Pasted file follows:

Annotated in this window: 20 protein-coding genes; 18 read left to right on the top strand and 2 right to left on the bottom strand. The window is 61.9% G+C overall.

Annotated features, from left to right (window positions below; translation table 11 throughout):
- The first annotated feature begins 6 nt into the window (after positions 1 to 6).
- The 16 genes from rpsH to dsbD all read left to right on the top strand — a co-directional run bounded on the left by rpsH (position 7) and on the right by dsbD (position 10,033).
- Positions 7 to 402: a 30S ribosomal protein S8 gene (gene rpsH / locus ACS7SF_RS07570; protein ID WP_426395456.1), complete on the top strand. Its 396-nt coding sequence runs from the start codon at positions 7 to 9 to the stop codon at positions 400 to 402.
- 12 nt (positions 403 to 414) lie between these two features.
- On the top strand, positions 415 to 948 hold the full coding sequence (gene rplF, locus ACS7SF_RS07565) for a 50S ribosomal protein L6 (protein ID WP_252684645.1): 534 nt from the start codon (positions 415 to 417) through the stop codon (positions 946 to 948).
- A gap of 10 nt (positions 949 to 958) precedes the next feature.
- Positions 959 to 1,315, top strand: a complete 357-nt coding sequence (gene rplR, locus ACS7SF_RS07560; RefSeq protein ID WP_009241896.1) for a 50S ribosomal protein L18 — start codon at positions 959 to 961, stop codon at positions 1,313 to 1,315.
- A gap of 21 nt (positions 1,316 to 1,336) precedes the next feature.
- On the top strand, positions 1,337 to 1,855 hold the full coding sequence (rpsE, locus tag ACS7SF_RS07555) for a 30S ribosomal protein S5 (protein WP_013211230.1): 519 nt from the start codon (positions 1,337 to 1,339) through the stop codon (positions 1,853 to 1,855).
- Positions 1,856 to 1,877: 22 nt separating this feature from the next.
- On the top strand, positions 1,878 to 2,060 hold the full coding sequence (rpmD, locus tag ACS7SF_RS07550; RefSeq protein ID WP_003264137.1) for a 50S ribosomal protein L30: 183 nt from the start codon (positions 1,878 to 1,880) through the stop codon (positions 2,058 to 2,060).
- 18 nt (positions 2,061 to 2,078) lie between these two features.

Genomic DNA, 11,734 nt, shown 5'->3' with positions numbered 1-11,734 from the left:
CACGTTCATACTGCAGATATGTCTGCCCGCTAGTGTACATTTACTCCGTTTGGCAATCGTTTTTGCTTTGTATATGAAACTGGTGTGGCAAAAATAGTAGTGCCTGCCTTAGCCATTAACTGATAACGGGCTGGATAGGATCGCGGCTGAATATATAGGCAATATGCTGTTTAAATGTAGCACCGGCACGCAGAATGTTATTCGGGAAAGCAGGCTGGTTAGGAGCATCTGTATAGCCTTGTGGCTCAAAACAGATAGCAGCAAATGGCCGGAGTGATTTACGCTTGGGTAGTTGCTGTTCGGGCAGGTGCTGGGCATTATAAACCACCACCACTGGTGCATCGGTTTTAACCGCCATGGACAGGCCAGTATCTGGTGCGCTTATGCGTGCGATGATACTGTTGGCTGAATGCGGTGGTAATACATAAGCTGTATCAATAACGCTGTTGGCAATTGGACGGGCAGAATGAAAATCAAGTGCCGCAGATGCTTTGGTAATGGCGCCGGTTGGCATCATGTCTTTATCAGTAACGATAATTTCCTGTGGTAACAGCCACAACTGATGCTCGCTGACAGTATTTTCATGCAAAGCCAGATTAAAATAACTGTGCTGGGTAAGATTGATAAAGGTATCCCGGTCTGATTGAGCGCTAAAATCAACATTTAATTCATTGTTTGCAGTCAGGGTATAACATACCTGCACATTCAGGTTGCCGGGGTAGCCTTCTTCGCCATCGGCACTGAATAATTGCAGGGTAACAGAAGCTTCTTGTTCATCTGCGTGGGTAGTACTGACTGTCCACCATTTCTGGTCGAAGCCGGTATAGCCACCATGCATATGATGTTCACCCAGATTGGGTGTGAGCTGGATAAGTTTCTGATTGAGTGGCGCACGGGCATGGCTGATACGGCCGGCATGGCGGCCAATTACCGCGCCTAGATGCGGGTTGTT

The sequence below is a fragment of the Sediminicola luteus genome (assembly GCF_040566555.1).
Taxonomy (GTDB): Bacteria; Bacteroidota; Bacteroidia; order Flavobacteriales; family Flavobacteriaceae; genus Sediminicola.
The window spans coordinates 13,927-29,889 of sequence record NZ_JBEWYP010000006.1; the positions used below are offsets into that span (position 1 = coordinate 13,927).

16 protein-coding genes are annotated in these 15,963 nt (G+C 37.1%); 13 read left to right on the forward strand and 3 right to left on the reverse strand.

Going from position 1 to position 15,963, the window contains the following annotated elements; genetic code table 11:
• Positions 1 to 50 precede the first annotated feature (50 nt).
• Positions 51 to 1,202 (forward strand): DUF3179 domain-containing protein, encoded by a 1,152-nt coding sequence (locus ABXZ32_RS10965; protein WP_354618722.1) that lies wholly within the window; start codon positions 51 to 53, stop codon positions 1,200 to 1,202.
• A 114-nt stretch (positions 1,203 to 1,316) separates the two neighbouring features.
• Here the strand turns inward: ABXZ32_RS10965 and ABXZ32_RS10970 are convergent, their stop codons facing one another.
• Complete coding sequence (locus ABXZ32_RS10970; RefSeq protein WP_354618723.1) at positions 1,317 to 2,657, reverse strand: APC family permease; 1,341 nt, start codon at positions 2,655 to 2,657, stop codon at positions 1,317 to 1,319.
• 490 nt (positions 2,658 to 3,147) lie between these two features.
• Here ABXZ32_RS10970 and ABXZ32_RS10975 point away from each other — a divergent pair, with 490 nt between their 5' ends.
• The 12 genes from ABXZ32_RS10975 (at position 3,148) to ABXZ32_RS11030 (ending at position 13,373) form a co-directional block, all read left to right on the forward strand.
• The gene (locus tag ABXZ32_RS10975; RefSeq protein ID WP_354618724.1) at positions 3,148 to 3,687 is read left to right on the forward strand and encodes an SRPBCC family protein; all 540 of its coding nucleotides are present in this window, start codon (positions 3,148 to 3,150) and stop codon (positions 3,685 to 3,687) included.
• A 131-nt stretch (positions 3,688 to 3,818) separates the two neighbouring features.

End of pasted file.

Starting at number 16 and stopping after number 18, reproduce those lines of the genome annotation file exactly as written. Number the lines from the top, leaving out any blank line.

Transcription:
CACGTTCATACTGCAGATATGTCTGCCCGCTAGTGTACATTTACTCCGTTTGGCAATCGTTTTTGCTTTGTATATGAAACTGGTGTGGCAAAAATAGTAGTGCCTGCCTTAGCCATTAACTGATAACGGGCTGGATAGGATCGCGGCTGAATATATAGGCAATATGCTGTTTAAATGTAGCACCGGCACGCAGAATGTTATTCGGGAAAGCAGGCTGGTTAGGAGCATCTGTATAGCCTTGTGGCTCAAAACAGATAGCAGCAAATGGCCGGAGTGATTTACGCTTGGGTAGTTGCTGTTCGGGCAGGTGCTGGGCATTATAAACCACCACCACTGGTGCATCGGTTTTAACCGCCATGGACAGGCCAGTATCTGGTGCGCTTATGCGTGCGATGATACTGTTGGCTGAATGCGGTGGTAATACATAAGCTGTATCAATAACGCTGTTGGCAATTGGACGGGCAGAATGAAAATCAAGTGCCGCAGATGCTTTGGTAATGGCGCCGGTTGGCATCATGTCTTTATCAGTAACGATAATTTCCTGTGGTAACAGCCACAACTGATGCTCGCTGACAGTATTTTCATGCAAAGCCAGATTAAAATAACTGTGCTGGGTAAGATTGATAAAGGTATCCCGGTCTGATTGAGCGCTAAAATCAACATTTAATTCATTGTTTGCAGTCAGGGTATAACATACCTGCACATTCAGGTTGCCGGGGTAGCCTTCTTCGCCATCGGCACTGAATAATTGCAGGGTAACAGAAGCTTCTTGTTCATCTGCGTGGGTAGTACTGACTGTCCACCATTTCTGGTCGAAGCCGGTATAGCCACCATGCATATGATGTTCACCCAGATTGGGTGTGAGCTGGATAAGTTTCTGATTGAGTGGCGCACGGGCATGGCTGATACGGCCGGCATGGCGGCCAATTACCGCGCCTAGATGCGGGTTGTT

The sequence below is a fragment of the Sediminicola luteus genome (assembly GCF_040566555.1).
Taxonomy (GTDB): Bacteria; Bacteroidota; Bacteroidia; order Flavobacteriales; family Flavobacteriaceae; genus Sediminicola.